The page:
Panamanian Steam merchant
|Completed||1906 - Barclay, Curle & Co, Whiteinch, Glasgow|
|Owner||International Freighting Co Inc, New York|
|Date of attack||27 Mar 1942||Nationality: Panamanian|
|Fate||Sunk by U-160 (Georg Lassen)|
|Position||36° 36'N, 74° 45'W - Grid CA 84|
|Complement||54 (41 dead and 13 survivors).|
|Route||Rio de Janeiro (5 Mar) - Baltimore|
|Cargo||8000 tons of Manganese ore|
Built as Chanda, renamed Italian Pietro Campanella for Società di Navigazione Tito Campanella, Genoa.
On 10 Jun 1940, the Pietro Campanella was at Baltimore and on 23 Aug 1941 was seized by US on Executive order. Delivered to War Shipping Administration (WSA) on 11 September, renamed Equipoise and registered in Panama. On 3 October given to International Freighting Co under GAA agreement.
|Notes on event|
On 17 Jan 1942 the Equipoise had left New York with a load of general cargo stopping at Norfolk on 19 and leaving there on 23 January. She arrived at Rio de Janeiro on 25 February and left on 5 March.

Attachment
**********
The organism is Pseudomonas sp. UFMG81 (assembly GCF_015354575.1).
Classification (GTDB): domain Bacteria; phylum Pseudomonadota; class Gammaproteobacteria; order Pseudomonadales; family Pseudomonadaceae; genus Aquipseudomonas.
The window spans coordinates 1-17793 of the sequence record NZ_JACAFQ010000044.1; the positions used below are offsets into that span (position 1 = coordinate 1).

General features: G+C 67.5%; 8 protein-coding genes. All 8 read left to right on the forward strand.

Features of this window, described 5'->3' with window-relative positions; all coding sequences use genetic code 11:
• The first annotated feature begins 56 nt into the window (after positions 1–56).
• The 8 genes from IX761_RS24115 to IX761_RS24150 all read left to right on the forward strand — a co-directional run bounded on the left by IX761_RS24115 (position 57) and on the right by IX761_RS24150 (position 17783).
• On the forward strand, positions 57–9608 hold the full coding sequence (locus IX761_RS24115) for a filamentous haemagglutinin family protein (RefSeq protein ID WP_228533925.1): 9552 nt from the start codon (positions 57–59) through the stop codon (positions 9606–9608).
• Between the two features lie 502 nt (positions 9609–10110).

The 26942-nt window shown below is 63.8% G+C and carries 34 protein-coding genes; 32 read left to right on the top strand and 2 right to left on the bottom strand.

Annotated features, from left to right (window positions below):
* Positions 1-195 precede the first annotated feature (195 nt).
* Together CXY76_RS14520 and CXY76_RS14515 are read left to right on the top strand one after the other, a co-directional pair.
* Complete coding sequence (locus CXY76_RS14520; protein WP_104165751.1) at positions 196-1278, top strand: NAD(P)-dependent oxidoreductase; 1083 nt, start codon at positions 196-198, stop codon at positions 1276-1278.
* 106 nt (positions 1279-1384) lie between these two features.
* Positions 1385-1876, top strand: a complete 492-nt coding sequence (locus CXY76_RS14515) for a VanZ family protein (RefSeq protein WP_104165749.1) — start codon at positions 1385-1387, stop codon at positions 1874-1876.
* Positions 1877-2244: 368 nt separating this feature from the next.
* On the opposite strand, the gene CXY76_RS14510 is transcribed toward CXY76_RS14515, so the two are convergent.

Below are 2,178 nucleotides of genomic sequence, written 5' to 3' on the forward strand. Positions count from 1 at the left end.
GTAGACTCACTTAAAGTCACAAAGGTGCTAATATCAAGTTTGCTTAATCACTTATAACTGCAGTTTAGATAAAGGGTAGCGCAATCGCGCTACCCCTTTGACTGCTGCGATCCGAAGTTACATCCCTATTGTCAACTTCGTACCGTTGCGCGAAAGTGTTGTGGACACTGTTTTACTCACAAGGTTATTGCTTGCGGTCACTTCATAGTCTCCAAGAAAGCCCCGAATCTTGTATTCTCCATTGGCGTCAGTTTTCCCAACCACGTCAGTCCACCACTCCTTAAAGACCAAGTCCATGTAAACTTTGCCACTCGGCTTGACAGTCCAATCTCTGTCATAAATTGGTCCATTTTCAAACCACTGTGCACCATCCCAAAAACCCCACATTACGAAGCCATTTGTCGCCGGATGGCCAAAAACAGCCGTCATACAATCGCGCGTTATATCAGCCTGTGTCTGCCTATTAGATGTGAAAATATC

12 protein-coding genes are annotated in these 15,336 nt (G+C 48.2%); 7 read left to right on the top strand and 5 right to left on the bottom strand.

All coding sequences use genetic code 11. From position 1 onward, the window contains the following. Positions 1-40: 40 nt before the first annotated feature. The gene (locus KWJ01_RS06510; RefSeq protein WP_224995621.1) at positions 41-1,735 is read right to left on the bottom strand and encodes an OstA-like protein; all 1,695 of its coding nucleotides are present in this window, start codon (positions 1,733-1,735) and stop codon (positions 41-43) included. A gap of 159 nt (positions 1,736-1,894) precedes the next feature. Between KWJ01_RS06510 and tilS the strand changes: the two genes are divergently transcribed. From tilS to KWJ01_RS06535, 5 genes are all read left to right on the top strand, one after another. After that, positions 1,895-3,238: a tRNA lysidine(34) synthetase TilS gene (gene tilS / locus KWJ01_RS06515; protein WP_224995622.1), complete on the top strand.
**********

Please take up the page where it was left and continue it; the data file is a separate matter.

At 02.38 hours on 27 March 1942 the unescorted and not zigzagging Equipoise (Master John Anderson) was hit by one torpedo from U-160 about 60 miles southeast of Cape Henry. The torpedo struck on the starboard side between #1 and #2 hatches, blowing out the bottom of the ship, causing her to sink within two minutes. The 54 crew members, which were trained to use the 4in gun on the stern and the four machine guns on the bridge and stern, launched two lifeboats and two rafts. One lifeboat capsized when it hit the water and the other was launched without men in it. Nine survivors climbed aboard the empty boat, but the badly injured master died shortly thereafter and was buried at sea, leaving the third mate as the only surviving officer. Two days later, 13 survivors and one body were picked up by USS Greer (DD 145) and taken to the Norfolk Naval Base, arriving the next day. Seven survivors had to be hospitalized.
The crew was made up of seamen of many countries, including Norway, Sweden, Estonia, Latvia, Brazil, Lithuania, Hungary, Poland, Portugal, Denmark and USA. One of the survivors said the confusion after the torpedo hit was very intense among the crew. They could not understand one another and orders were misunderstood or disregarded.
|On board||We have details of 54 people who were on board.|
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